It’s also common to find an annual coverage cap for dental insurance plans. Once you reach this limit, which is often between $750 and $1,500 per person, the plan won’t cover additional claims. However, many plans do not include the cost of preventive care, like cleanings or regular exams, against this limit.
Discount dental plans. Some dental plans are better described as discount plans because they don’t cover any dental services fully and consumers instead pay a discounted price for services that can range from 15% to 60% off the retail price, depending on the service.
Other dental plans have deductibles and annual out-of-pocket limits, much like a health insurance policy. Because dental insurance plans can vary so much in structure, it’s important to learn the details of coverage before making a purchase decision. Vision insurance tends to have less divergence in plan types but also requires a diligent eye to be sure the plan is a good fit.
Indemnity plans. Indemnity plans are also an option for dental coverage. With an indemnity plan, also called a fee-for-service plan or traditional plan, you pay the dentist directly and then the plan reimburses you for a fixed amount based on the services you had performed. You can choose any licensed dentist with many indemnity plans.
Compare the covered services to those you think you’ll need. For some services, you may have to budget separately. For example, vision insurance plans don’t cover LASIK surgery and many dental plans don’t cover braces or limit orthodontic coverage to children only. It’s common to find discounts through your plan for services that aren’t covered, but you’ll still have to pay for the discounted service out of pocket.
Consider the Network
Most dental and vision plans use network doctors and dentists to help keep premiums lower. If you have a favorite optometrist or dentist, check to see if they’re covered by the plan you’re considering. Some plans cover out-of-network services, but costs can be considerably higher. In other cases, out-of-network services may not be covered at all.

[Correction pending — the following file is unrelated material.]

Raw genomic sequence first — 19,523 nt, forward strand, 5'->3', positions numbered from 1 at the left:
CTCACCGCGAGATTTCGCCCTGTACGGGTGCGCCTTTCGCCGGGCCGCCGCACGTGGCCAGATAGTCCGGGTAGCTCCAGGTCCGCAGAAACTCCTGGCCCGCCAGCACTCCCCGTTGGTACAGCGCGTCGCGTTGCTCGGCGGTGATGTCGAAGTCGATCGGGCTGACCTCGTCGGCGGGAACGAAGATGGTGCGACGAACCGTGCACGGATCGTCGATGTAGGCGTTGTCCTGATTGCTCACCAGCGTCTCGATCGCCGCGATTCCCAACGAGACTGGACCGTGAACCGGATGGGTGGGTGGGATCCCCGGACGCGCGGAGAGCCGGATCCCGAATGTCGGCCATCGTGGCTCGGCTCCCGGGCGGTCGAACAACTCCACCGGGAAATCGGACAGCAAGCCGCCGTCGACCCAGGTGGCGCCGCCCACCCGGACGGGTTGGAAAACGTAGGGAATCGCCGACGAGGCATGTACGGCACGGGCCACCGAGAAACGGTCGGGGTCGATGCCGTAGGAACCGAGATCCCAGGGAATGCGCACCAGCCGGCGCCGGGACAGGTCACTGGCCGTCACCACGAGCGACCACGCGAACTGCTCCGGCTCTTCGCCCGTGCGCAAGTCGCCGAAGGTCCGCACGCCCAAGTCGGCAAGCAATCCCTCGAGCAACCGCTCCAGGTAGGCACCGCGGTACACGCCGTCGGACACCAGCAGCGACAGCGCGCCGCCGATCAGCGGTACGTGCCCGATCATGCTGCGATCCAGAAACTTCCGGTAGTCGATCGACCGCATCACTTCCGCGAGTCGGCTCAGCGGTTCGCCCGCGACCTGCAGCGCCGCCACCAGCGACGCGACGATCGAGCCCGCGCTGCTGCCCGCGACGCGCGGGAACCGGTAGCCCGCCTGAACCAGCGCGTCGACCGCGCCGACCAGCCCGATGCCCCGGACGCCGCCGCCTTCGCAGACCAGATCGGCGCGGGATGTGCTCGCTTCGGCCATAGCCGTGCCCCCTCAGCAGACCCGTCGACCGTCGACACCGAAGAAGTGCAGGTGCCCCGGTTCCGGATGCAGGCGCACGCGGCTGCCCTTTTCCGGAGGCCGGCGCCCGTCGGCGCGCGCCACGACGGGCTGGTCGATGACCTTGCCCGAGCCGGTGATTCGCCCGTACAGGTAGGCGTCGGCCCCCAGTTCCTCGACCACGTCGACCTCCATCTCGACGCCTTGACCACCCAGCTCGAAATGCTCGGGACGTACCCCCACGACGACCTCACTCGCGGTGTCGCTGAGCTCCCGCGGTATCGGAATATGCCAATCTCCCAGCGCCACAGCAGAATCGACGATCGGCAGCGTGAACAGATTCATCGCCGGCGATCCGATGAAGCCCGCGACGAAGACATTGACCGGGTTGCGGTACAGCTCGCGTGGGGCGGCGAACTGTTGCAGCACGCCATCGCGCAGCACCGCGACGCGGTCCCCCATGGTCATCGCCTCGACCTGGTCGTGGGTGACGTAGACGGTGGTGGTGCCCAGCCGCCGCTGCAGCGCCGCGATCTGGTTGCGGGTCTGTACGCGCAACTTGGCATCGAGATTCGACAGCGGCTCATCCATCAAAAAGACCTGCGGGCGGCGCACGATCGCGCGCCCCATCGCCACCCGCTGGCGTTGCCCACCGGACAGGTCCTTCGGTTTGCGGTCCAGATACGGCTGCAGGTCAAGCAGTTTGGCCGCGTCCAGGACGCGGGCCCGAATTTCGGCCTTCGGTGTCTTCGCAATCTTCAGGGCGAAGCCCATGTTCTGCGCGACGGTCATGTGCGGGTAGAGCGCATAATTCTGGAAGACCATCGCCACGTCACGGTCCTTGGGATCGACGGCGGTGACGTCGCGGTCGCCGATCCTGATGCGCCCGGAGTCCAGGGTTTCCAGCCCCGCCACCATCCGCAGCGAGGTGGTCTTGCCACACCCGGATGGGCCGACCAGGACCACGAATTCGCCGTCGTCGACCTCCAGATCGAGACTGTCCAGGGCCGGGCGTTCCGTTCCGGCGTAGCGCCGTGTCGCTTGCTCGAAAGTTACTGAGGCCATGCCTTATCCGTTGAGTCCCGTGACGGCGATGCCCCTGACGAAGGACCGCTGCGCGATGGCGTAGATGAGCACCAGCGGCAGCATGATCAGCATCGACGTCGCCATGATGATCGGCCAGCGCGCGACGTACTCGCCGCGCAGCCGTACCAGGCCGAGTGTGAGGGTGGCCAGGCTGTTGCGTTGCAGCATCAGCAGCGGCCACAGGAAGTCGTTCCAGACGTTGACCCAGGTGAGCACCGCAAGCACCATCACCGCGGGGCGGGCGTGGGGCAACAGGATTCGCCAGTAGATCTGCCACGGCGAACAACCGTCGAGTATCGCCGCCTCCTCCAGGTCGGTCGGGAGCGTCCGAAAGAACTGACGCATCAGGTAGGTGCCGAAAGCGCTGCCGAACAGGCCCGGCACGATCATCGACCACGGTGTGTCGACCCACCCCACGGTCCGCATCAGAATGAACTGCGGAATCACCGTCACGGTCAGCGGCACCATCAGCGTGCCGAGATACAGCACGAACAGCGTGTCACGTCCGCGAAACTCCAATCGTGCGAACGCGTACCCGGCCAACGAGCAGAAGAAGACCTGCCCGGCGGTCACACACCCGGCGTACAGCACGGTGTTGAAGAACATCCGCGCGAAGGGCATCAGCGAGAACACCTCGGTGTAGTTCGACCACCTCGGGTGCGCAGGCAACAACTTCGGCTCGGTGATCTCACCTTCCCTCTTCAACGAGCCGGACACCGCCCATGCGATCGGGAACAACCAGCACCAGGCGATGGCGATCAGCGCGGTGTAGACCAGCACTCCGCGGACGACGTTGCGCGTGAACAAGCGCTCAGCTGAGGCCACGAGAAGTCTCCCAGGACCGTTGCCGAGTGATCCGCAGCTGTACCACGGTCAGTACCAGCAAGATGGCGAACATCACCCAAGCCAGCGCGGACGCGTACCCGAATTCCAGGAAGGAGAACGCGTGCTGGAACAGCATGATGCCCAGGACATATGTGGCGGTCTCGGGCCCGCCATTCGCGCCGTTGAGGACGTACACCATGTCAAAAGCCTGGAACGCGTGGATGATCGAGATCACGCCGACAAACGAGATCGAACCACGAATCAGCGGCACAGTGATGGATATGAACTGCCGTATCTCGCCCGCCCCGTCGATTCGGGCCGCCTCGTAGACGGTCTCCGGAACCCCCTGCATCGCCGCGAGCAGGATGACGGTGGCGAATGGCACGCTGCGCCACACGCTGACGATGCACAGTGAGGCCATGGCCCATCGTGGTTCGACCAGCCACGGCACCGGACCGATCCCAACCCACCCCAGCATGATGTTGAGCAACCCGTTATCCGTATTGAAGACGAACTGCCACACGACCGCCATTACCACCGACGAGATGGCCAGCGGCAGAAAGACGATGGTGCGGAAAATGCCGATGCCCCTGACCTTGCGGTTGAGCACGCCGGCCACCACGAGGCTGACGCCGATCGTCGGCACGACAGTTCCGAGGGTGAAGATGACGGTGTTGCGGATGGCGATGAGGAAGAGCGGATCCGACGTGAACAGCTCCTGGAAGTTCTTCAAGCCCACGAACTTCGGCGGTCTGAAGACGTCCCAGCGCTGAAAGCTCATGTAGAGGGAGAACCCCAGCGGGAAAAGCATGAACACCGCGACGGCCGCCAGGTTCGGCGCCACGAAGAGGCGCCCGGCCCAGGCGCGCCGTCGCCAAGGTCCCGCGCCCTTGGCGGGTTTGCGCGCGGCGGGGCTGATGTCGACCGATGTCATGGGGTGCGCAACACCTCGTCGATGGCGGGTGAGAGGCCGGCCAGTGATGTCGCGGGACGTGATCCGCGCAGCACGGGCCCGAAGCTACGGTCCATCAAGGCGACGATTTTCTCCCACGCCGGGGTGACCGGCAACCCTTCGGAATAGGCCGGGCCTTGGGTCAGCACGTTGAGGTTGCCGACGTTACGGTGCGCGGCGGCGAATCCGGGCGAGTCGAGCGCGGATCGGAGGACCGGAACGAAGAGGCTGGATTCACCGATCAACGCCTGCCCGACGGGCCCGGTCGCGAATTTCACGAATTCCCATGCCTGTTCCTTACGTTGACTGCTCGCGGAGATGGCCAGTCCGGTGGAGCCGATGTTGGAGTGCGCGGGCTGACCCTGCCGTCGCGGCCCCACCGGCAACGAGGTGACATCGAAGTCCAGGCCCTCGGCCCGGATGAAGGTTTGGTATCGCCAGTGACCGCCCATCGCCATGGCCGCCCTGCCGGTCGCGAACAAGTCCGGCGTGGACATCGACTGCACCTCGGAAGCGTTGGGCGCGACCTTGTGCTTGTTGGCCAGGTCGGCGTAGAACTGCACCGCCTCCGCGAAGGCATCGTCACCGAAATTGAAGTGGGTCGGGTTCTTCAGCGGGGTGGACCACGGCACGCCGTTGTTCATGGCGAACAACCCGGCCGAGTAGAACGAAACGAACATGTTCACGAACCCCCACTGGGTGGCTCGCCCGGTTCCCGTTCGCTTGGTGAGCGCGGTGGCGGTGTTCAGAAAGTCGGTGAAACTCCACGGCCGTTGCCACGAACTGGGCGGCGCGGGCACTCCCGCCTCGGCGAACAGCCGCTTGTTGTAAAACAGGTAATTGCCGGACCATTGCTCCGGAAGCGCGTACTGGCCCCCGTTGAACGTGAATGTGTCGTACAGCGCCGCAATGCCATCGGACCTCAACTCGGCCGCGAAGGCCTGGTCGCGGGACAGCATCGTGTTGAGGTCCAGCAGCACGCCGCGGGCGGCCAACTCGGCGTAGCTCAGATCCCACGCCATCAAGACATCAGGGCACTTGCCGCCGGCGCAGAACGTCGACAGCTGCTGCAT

When shopping for dental coverage, you’ll encounter terms like HMO and PPO, just like health insurance. An HMO is a health management network and limits coverage to in-network providers. A PPO offers more provider choices, but you can expect to pay more for out-of-network coverage.
The choice of network type is probably of lesser importance for dental coverage than it is for traditional health insurance. Focus your search on vision or dental insurance companies that include your favorite eye doctor or dentist or that offer a wide selection of providers in your area.
Consider Other Payments
Coinsurance and copayments are similar in concept. Both represent the amount you pay toward covered services. A copayment is a dollar-based amount, such as a $15 copay for an eye exam. Coinsurance is percentage-based, meaning the amount you pay is a percentage of the full price. For example, you might pay 50% of the cost of an $800 root canal, or $400.
Annual coverage limits can also be a big consideration, particularly for dental coverage where the cost of services can add up quickly. There are some plans without an annual limit, however. Expect these plans to require a 12-month initial commitment and to work largely as a discount plan or to have larger copays or coinsurance requirements.
The goal of vision insurance or dental insurance is to make eye care and dental care more affordable. It’s easy to overspend on plans that offer more coverage than you need or that still have potentially large out-of-pocket costs.
Often, the best value is found in the mid-tier plans unless you have a specific need for a premium plan that promises more coverage. You’ll probably have some out-of-pocket costs regardless of which plan you choose, so be sure to budget for those costs as well.
Evaluate the annual cost of coverage to be sure the combination of premiums and out-of-pocket costs is a money-saving move for you or your family.
Also, if you have a health savings account or a flexible spending account, you can use your saved funds to pay for your out-of-pocket costs for most dental services or for vision-related copayments. Both types of accounts allow you to build tax-free savings that you can use for qualified health care expenses and help reduce your overall costs for vision and dental care.
Choosing the Best Vision and Dental Insurance
You’ll have fewer big-ticket expenses at the dentist or eye doctor if you split your cost into monthly premiums. Many plans require an initial annual commitment, so you’ll want to be certain that the plan meets your needs before signing up for a full year.
Want to learn more about finding the best insurance? Check out Benzinga’s guides to the best affordable health insurance, the best short term health insurance and the best self-employed health insurance.